The significance of CBMs in Central America in the early 1990s was highlighted at the July 1991 San Salvador presidential summit, when the Hondurans floated their comprehensive disarmament and confidence-building proposal (a "Central American Security Treaty") which would set ceilings on military inventories and troops. The Honduran proposal had a heavy emphasis on confidence-building measures as a way of diminishing the possibility of inter-state conflicts. These confidence-building measures would include a pledge by the Central American nations to forsake the use of force to settle disputes, and a commitment from the U.S. not to support irregular movements (i.e., the Contras) in Central America. The proposal also included suggestions of new tasks for the armed forces, such as involvement in the control of drugs and protection of natural resources. Some of the Honduran ideas found an echo in the speeches made at the Ibero-American Summit which followed immediately afterwards, including Peruvian President Fujimori's proposal for a disarmed Latin America[citation needed] .

By 1992 the notion of confidence-building measures was firmly imbedded in Central American thinking about disarmament and lowering of tensions. A number of such measures were included in the Honduran security proposal, and the Esquipulas Security Commission mentioned several others in its various reports to the Central American presidents. For example, in June 1991 plans were announced for the establishment of a formal "hot line" which would provide secure and immediate telephone links between the presidents of the five Central American nations plus Panama. Thus, one of the features of the long Contadora/Esquipulas process was the way in which it greatly increased communication between the Central American countries, and especially its presidents, foreign ministers, and senior military officials. This confidence-building measure, along with many others, was an important legacy of the peace process of the 1980s.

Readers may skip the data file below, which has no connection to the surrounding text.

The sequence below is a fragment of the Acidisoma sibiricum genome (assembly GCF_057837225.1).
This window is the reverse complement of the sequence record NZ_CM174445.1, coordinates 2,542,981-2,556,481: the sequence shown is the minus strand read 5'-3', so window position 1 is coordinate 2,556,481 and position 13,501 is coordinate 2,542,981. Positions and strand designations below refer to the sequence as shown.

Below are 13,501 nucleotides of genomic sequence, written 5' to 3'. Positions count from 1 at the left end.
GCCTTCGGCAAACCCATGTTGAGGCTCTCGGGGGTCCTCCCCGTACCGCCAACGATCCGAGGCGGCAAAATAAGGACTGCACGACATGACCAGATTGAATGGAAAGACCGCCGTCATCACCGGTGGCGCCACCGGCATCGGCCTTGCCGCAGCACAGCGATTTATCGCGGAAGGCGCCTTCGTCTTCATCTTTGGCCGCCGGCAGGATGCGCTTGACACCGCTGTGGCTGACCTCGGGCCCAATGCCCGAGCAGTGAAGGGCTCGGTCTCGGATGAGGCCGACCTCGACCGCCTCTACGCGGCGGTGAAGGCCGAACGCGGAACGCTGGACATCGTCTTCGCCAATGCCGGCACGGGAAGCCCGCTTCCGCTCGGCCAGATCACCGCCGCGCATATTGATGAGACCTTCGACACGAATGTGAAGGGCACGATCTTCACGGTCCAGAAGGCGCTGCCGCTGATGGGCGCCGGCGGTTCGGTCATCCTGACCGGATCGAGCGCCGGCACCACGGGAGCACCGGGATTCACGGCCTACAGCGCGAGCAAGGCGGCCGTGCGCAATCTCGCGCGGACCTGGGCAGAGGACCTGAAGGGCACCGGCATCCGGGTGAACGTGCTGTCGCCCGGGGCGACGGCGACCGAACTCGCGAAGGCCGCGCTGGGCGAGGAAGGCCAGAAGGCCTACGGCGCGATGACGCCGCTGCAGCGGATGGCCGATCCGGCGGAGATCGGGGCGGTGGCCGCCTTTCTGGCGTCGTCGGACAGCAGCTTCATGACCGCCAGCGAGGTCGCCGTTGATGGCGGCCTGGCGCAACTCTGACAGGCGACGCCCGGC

In June 1991 the OAS General Assembly, meeting in Santiago, Chile, authorized the creation of a "Working Group on Cooperation for Hemisphere Security". In February 1992 a draft Committee document revealed the non-traditional nature of its focus as it defined a "Broad Security Concept" which would include such items as: cooperation for security; confidence-building mechanisms to strengthen security; democratic stability; human rights; economic security; protection of the environment; critical poverty; non-proliferation and control of unconventional weapons; transparency in arms transfers; non-intervention; and cooperation in the struggle against drugs. The specific references to "confidence-building mechanisms" and "transparency in arms transfers" are clear indications of the significance of CBMs in contemporary Latin American thinking on security issues.


  • Beltrán, Virgilio. "Buscando Nuevos Roles para los Ejércitos de América Latina", International Congress of Military Sociology, Valparaiso, Chile, 29-31 August 1992, pp. 37-38.
  • Child, Jack. The Central American Peace Process, 1983-1991, Boulder: Lynne Rienner, 1992.
  • International Peace Academy. Conflict in Central America: Approaches to Peace and Security, NY: St Martin's, 1986.
  • Rikhye, Indar Jit, The Theory and Practice of Peacekeeping. London: C. Hurst, 1984.
  • United Nations. The Blue Helmets, (NY: United Nations, 1996), pp. 393-6.